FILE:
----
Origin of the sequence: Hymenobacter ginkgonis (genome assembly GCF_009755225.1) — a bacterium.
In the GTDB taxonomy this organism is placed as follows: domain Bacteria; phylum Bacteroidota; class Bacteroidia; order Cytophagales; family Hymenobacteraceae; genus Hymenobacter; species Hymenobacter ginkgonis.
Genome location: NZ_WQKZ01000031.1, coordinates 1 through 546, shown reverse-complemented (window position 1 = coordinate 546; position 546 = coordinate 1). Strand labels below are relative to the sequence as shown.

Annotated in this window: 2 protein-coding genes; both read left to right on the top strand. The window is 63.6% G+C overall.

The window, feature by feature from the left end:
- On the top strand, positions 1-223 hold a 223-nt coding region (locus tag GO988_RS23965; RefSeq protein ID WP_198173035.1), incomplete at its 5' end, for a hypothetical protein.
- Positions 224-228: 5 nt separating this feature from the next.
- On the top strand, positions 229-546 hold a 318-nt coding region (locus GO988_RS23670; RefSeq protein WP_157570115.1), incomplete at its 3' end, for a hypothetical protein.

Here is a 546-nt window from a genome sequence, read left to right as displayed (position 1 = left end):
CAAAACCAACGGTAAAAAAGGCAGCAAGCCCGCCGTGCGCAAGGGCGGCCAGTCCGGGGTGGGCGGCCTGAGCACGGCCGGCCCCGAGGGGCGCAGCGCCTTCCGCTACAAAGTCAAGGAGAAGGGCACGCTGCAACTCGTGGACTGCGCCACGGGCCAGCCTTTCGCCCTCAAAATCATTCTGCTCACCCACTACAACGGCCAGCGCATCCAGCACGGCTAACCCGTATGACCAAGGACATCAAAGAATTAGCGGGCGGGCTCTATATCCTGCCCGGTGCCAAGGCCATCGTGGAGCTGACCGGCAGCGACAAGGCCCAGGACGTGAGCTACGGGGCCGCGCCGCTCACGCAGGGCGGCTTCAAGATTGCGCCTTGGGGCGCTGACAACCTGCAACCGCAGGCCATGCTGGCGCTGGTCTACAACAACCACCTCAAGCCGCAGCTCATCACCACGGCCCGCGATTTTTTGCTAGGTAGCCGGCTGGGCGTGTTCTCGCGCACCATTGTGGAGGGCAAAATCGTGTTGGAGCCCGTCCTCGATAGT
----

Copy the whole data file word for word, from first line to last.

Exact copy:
Origin of the sequence: Hymenobacter ginkgonis (genome assembly GCF_009755225.1) — a bacterium.
In the GTDB taxonomy this organism is placed as follows: domain Bacteria; phylum Bacteroidota; class Bacteroidia; order Cytophagales; family Hymenobacteraceae; genus Hymenobacter; species Hymenobacter ginkgonis.
Genome location: NZ_WQKZ01000031.1, coordinates 1 through 546, shown reverse-complemented (window position 1 = coordinate 546; position 546 = coordinate 1). Strand labels below are relative to the sequence as shown.

Annotated in this window: 2 protein-coding genes; both read left to right on the top strand. The window is 63.6% G+C overall.

The window, feature by feature from the left end:
- On the top strand, positions 1-223 hold a 223-nt coding region (locus tag GO988_RS23965; RefSeq protein ID WP_198173035.1), incomplete at its 5' end, for a hypothetical protein.
- Positions 224-228: 5 nt separating this feature from the next.
- On the top strand, positions 229-546 hold a 318-nt coding region (locus GO988_RS23670; RefSeq protein WP_157570115.1), incomplete at its 3' end, for a hypothetical protein.

Here is a 546-nt window from a genome sequence, read left to right as displayed (position 1 = left end):
CAAAACCAACGGTAAAAAAGGCAGCAAGCCCGCCGTGCGCAAGGGCGGCCAGTCCGGGGTGGGCGGCCTGAGCACGGCCGGCCCCGAGGGGCGCAGCGCCTTCCGCTACAAAGTCAAGGAGAAGGGCACGCTGCAACTCGTGGACTGCGCCACGGGCCAGCCTTTCGCCCTCAAAATCATTCTGCTCACCCACTACAACGGCCAGCGCATCCAGCACGGCTAACCCGTATGACCAAGGACATCAAAGAATTAGCGGGCGGGCTCTATATCCTGCCCGGTGCCAAGGCCATCGTGGAGCTGACCGGCAGCGACAAGGCCCAGGACGTGAGCTACGGGGCCGCGCCGCTCACGCAGGGCGGCTTCAAGATTGCGCCTTGGGGCGCTGACAACCTGCAACCGCAGGCCATGCTGGCGCTGGTCTACAACAACCACCTCAAGCCGCAGCTCATCACCACGGCCCGCGATTTTTTGCTAGGTAGCCGGCTGGGCGTGTTCTCGCGCACCATTGTGGAGGGCAAAATCGTGTTGGAGCCCGTCCTCGATAGT